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Letters to the Editor - Aug. 7

August 07, 2013

Nation has total disregard for ‘economy’

To the editor:

The definition of the word “economy” is the careful management of resources (workers and materials) to avoid unnecessary expenditure or waste; sparing, restrained or efficient use; system of interrelationship of money industry and employment in a country.

For example, the Jefferson and Lincoln memorials were constructed at a cost for labor and materials of $3 million each. The $22 million salary of NFL quarterback Drew Brees is for only one year and doesn’t include any material.

The Golden Gate Bridge costs of labor and materials was $37 million. More than 3,000 workers were used to build the Empire State Building in 1930.

The cost of both labor and materials to construct the eighth wonder of the world in record time (15 months) and under budget was $41 million. When we practiced economy in the 1930s, we could afford to build the Golden Gate Bridge, plus the world’s tallest building (at that time) for the same “income” of Tiger Woods for one year ($78 million).

It took 20 years to build the Lincoln Tunnel at a cost of $85 million.

By outlawing economy and enacting inflated pay raises, salaries and alleged “benefits,” we have successfully bankrupted some of our cities and created a national debt of $16 trillion as a result of our total disregard for the “economy.”

In 2012, we paid 10 American athletes $543.1 million for playing games rather than working.

That is more than three times the amount of money in one single year than was spent by this nation for labor and materials to build the Washington and Lincoln memorials, the Golden Gate Bridge, the Empire State Building and the Lincoln Tunnel.

Jim Thompson
Chambersburg, Pa.


Kump is wise choice for delegate

To the editor:

The election of our delegates and representatives in 2014 is probably the most important election for America and Americans. Check out the candidates before you vote.

Do we want to shut down our coal industry? Do we want the EPA and President Obama mandating such harsh regulations that small businesses have to close down and let go of their valued employees? Do we want government surveillance of and intrusion into our lives? Do we accept the inexorable and exorbitant taxes? Do we want to lose our Second Amendment right to bear arms?

This is why I highly recommend Larry D. Kump for delegate. I will be voting for him. He is a man of his word, a man of honor. Our issues are his issues. He submits bills that support us, support lowering taxes and support small businesses, and he works to protect our constitutional rights and liberties.

Stephanie Robinson
Martinsburg, W.Va.


Some questions to ask about the death penalty

To the editor:

There is talk of getting up a petition so that Maryland will again have the death penalty. There are a lot of arguments on both sides of the issue, but I have not seen a lot of research.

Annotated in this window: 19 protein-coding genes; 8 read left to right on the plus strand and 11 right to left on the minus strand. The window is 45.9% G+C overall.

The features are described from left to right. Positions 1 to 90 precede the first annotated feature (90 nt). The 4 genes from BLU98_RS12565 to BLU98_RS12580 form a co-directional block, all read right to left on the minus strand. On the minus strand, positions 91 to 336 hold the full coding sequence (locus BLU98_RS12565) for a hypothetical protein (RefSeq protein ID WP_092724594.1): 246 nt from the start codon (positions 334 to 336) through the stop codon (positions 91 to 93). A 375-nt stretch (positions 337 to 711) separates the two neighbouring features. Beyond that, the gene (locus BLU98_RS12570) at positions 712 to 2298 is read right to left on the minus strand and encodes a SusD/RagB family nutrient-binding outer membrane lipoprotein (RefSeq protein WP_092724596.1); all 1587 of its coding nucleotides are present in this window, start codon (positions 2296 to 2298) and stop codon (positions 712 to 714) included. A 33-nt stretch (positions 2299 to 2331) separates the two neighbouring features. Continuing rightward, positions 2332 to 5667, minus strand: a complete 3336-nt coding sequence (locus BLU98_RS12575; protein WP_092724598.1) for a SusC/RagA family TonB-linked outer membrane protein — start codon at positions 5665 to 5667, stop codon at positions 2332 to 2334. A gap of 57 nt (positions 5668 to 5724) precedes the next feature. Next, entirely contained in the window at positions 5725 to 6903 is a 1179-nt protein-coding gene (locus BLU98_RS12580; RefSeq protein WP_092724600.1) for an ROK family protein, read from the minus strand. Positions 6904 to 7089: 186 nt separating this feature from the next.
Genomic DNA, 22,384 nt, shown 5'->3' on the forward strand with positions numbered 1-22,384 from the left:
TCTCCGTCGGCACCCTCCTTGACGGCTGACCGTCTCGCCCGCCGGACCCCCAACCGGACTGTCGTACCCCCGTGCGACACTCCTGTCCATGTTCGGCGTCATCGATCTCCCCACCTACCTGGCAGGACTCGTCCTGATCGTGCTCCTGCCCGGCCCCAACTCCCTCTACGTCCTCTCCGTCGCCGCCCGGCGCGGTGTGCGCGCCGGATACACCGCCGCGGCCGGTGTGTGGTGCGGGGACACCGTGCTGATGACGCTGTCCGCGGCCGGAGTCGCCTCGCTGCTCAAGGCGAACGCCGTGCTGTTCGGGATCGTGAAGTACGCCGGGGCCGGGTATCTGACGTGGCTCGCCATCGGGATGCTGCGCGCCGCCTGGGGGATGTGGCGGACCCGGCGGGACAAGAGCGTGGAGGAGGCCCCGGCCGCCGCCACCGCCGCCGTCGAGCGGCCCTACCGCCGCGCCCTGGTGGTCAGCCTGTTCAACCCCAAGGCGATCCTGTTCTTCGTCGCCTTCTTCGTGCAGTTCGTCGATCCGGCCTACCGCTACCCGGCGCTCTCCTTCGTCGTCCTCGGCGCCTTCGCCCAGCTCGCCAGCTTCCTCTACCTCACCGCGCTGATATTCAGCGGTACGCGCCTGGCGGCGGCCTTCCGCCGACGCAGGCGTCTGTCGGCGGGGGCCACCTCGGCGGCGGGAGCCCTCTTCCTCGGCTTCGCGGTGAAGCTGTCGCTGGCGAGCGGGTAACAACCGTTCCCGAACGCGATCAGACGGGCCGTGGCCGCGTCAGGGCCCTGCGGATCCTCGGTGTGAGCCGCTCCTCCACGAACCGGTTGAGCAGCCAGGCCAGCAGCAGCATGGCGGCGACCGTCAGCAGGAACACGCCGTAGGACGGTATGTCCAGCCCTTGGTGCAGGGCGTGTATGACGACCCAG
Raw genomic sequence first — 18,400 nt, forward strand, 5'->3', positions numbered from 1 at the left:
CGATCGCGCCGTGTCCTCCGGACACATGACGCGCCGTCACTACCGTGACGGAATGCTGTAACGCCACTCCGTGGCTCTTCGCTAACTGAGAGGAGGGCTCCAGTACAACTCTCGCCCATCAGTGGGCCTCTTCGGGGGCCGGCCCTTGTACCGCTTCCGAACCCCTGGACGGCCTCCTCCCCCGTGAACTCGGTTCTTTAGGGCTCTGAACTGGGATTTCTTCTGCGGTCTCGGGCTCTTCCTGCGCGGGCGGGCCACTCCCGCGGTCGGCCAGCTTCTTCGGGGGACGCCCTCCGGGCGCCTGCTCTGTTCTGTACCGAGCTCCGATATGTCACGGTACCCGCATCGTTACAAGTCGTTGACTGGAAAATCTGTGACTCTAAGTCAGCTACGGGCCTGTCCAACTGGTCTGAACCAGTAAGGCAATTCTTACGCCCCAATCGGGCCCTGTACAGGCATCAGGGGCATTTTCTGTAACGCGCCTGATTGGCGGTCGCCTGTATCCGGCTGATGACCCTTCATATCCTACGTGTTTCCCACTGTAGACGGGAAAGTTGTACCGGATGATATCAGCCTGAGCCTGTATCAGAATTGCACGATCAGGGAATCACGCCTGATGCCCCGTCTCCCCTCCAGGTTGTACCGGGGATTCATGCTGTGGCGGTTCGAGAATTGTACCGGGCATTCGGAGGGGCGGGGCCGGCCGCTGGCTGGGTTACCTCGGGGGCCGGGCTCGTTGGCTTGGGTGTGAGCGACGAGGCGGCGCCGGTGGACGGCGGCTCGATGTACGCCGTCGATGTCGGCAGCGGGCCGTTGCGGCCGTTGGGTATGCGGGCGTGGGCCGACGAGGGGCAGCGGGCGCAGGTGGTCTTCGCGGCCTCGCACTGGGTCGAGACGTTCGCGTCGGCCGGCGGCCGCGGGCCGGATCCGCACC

There are certainly three areas that can be studied in deciding whether or not the death penalty is effective.

1. In the desert areas along the United States border with Mexico, authorities and others have found more than 1,000 bodies of people who died of natural causes while trying to reach the United States. This is a case of people who were trying to get into the country illegally and were given the death penalty, by nature, for their efforts. Once other potential illegal immigrants realized they might suffer the death penalty for trying to cross through the desert, why did they keep trying to do it? In this case, the death penalty is not working very well. 

2. Massachusetts does not have a death penalty. What studies have been done of the jailed people who probably would have been sentenced to death had there been a death penalty in Massachusetts? Have interviews been conducted with them to find out how many of them would not have committed the crimes had there been a death penalty?

3. Texas leads the nation in executions. What interviews have been done with the people there who are on death row to find out what additions to the death penalty would have deterred them? Since various government officials have stated that waterboarding is not torture, perhaps death row inmates in Texas could be asked if the knowledge that upon receiving a death penalty sentence they would first undergo daily waterboarding for a period of perhaps three to six months.

Carefully controlled scientific interviews of people facing the death penalty might help shed light on the effectiveness of the death penalty as a deterrent to murder. If we have no data relating to the effectiveness of the death penalty, then arguments about it are simply opinionated discussions unrelated to documented realities.

Russell F. Williams
Hagerstown


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